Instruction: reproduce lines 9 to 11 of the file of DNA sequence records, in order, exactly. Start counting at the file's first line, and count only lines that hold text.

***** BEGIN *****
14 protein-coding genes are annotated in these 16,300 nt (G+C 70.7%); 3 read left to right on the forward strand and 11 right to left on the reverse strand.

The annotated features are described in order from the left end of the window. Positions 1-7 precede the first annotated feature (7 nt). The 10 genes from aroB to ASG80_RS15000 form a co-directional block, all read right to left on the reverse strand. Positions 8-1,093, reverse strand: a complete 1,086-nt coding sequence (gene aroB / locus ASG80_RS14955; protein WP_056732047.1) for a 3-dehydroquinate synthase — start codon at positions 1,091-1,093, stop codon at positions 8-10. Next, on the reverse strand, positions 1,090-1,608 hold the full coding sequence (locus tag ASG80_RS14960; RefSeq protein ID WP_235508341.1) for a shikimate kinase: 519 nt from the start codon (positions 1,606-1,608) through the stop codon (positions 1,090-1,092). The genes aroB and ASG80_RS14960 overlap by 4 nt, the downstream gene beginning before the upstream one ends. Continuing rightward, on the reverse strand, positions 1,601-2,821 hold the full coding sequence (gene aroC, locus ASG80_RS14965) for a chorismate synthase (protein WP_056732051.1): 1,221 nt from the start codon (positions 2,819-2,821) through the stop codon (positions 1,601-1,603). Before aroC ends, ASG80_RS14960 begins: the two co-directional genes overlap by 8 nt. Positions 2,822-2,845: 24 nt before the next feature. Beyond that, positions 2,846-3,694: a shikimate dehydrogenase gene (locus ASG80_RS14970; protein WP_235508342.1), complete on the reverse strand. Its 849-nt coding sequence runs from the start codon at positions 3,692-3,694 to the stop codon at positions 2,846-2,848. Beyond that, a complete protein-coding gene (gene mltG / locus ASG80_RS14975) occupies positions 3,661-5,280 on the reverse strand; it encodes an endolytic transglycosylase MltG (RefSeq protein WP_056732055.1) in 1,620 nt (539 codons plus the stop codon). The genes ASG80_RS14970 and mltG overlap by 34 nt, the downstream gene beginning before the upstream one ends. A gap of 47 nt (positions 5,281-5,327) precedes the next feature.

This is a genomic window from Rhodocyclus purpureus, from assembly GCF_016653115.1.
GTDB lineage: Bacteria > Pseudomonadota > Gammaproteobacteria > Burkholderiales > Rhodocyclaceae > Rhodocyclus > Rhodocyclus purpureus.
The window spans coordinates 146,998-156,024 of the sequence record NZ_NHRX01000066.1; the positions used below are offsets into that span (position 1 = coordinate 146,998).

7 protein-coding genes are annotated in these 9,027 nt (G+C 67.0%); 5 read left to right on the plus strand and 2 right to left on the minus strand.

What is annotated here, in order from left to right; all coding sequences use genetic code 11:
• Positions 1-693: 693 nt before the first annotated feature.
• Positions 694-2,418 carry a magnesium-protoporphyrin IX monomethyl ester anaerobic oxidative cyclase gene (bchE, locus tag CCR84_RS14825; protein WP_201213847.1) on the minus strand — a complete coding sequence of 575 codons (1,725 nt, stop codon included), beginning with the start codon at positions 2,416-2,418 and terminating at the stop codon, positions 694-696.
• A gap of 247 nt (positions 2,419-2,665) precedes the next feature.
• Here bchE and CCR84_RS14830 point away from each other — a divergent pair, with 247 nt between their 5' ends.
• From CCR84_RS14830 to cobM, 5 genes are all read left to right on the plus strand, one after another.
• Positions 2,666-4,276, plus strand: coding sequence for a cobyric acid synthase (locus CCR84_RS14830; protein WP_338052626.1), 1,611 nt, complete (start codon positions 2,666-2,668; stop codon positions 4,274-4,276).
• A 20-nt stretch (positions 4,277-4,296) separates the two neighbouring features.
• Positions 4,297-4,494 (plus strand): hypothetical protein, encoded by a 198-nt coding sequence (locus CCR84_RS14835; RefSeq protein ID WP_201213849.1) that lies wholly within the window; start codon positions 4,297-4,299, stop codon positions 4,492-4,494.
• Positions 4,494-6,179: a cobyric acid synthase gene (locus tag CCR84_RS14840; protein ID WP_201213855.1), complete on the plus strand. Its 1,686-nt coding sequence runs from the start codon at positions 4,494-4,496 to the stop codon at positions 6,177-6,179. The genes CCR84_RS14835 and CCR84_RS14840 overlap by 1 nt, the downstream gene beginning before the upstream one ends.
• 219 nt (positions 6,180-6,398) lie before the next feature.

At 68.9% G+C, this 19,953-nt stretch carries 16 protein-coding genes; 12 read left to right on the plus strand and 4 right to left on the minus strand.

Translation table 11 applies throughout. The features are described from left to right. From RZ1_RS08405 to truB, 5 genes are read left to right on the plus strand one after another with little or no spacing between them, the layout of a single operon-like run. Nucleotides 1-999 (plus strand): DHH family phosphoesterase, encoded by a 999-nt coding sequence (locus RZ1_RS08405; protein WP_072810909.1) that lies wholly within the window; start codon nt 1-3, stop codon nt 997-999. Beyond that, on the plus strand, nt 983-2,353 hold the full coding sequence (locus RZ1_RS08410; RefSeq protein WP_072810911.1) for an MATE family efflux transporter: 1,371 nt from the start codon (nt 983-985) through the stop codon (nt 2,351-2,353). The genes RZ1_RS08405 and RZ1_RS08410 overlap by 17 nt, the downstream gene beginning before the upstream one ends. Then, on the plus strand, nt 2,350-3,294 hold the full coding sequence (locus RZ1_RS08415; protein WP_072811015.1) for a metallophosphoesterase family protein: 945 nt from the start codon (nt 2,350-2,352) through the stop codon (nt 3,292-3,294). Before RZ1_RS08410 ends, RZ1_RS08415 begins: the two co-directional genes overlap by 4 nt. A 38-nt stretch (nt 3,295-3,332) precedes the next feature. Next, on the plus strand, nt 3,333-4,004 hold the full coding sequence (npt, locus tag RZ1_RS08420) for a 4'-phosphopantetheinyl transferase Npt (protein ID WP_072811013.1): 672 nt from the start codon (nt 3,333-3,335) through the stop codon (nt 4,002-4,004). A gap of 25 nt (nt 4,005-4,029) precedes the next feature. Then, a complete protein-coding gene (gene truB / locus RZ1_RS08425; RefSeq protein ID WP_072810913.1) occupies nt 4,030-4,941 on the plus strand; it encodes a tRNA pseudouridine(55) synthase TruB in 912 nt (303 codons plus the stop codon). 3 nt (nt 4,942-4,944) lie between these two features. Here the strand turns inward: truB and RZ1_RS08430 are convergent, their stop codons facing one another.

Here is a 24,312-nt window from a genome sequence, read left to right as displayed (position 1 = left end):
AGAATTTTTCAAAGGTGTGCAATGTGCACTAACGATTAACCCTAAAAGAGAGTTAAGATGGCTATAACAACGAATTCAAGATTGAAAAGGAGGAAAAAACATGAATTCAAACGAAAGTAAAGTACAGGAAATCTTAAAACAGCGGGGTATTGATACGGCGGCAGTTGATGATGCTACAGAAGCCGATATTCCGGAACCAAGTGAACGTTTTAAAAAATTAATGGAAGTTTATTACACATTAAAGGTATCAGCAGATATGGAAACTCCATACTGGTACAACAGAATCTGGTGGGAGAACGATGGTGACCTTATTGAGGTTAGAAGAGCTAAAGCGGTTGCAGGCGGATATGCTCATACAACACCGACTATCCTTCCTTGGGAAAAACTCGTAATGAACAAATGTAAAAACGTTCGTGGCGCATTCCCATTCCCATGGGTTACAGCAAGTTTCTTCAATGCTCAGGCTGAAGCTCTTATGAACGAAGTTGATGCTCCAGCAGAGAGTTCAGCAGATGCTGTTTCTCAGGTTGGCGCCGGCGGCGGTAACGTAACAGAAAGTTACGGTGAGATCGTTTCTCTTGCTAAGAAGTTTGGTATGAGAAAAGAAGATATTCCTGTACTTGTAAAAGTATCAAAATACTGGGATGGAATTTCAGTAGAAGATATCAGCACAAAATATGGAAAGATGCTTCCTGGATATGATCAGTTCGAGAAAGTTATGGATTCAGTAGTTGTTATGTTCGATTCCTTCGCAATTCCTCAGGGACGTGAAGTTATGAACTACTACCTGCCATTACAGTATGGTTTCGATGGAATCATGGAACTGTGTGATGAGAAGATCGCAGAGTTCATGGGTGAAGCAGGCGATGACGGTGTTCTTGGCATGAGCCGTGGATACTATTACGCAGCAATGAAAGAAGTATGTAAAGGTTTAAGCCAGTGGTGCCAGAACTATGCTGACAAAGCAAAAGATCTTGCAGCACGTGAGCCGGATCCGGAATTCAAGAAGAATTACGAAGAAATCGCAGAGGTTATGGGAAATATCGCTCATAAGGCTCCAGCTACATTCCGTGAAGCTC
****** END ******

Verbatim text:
• Positions 694-2,418 carry a magnesium-protoporphyrin IX monomethyl ester anaerobic oxidative cyclase gene (bchE, locus tag CCR84_RS14825; protein WP_201213847.1) on the minus strand — a complete coding sequence of 575 codons (1,725 nt, stop codon included), beginning with the start codon at positions 2,416-2,418 and terminating at the stop codon, positions 694-696.
• A gap of 247 nt (positions 2,419-2,665) precedes the next feature.
• Here bchE and CCR84_RS14830 point away from each other — a divergent pair, with 247 nt between their 5' ends.